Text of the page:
University of Massachusetts to Divest From Fossil-Fuel Holdings

  • The $770 million fund eliminated coal holdings in December
  • School says it’s committed to fighting climate change

The University of Massachusetts said it will divest from direct fossil-fuel holdings in its endowment, without specifying the total amount of its investment.

The UMass Foundation, the corporation the oversees the state university’s $770 million endowment fund, decided to immediately eliminate its direct investments, the school said in a statement Wednesday.

Divestment has been a popular issue in recent years among students, who have protested at campuses including UMass. In February Cornell University voted against divesting from oil and gas investments while Stanford University rejected a proposal in April. Yale University’s $26 billion endowment sold less than $10 million in investments in April.

Ray Howell, a spokesman for the foundation, declined to comment on how much of UMass’s endowment was invested in direct fossil-fuel holdings. The endowment has about $5 million in the group, board of trustees chairman Victor Woolridge said in April, according to website Massachusetts Live.

Climate Change

The school said Wednesday that its decision reflects a commitment to fight climate change.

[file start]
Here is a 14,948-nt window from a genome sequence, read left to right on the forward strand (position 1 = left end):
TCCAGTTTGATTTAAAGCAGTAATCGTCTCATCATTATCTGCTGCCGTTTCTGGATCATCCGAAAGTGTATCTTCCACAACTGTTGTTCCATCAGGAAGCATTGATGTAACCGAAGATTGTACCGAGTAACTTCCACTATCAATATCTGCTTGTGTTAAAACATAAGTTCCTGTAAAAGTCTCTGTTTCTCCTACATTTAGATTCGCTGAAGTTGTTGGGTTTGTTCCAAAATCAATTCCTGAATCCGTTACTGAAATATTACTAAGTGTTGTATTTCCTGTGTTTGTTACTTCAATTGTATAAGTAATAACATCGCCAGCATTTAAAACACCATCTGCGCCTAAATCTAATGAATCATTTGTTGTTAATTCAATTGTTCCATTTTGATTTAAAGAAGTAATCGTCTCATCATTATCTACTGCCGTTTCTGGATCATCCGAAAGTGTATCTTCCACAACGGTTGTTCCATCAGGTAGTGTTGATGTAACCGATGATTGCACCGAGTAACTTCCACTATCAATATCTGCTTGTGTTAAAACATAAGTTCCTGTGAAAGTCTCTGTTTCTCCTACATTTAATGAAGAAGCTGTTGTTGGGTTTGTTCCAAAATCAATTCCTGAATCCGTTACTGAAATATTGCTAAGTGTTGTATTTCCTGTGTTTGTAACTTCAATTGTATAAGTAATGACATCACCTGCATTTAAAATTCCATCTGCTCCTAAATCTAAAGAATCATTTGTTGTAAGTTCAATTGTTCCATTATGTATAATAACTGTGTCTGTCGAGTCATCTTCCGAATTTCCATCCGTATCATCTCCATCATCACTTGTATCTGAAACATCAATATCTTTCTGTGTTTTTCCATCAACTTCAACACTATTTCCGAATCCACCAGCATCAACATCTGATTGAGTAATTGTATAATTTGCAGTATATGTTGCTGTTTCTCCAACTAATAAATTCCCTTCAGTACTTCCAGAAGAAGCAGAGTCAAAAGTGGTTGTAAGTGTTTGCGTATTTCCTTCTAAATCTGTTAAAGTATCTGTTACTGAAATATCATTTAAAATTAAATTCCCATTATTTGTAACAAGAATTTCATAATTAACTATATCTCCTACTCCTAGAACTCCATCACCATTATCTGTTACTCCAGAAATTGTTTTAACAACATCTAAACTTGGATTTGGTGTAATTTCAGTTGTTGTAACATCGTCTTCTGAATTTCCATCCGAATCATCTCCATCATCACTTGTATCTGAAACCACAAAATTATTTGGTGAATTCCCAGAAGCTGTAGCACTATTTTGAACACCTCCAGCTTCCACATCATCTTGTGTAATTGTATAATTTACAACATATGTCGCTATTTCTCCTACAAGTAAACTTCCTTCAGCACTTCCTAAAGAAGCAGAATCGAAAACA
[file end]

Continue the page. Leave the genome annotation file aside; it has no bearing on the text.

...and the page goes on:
“Divesting from investments in any particular sector is not done lightly and we have done so rarely,” Edward H. D’Alelio, the foundation’s treasurer and investment committee chairman, said in the statement. “That we took this step reflects not just our comfort as fiduciaries but the seriousness with which we see climate change.”

In December, the trustees endorsed the foundation’s decision to divest from all direct holdings in coal companies following pressure from the student group UMass Fossil Fuel Divestment Campaign. According to the group’s website, the foundation shed $400,000 of coal-related investments. The endowment is now divested from that sector, Howell said.

“Important societal change often begins on college campuses and it often begins with students,” UMass President Marty Meehan said in the statement.

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